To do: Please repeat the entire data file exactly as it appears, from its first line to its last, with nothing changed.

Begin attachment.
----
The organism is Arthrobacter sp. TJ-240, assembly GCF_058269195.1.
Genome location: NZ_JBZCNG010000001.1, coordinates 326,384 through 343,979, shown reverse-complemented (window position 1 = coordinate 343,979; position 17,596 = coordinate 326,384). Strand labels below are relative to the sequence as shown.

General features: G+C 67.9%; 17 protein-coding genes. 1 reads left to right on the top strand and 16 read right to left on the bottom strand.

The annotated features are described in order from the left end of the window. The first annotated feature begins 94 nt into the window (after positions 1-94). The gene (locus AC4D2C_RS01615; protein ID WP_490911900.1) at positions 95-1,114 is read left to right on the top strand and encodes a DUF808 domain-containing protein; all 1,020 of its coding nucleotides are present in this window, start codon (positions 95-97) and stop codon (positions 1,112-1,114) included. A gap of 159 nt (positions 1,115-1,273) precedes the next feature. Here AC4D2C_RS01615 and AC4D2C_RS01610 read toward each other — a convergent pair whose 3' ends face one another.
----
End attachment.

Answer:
The organism is Arthrobacter sp. TJ-240, assembly GCF_058269195.1.
Genome location: NZ_JBZCNG010000001.1, coordinates 326,384 through 343,979, shown reverse-complemented (window position 1 = coordinate 343,979; position 17,596 = coordinate 326,384). Strand labels below are relative to the sequence as shown.

General features: G+C 67.9%; 17 protein-coding genes. 1 reads left to right on the top strand and 16 read right to left on the bottom strand.

The annotated features are described in order from the left end of the window. The first annotated feature begins 94 nt into the window (after positions 1-94). The gene (locus AC4D2C_RS01615; protein ID WP_490911900.1) at positions 95-1,114 is read left to right on the top strand and encodes a DUF808 domain-containing protein; all 1,020 of its coding nucleotides are present in this window, start codon (positions 95-97) and stop codon (positions 1,112-1,114) included. A gap of 159 nt (positions 1,115-1,273) precedes the next feature. Here AC4D2C_RS01615 and AC4D2C_RS01610 read toward each other — a convergent pair whose 3' ends face one another.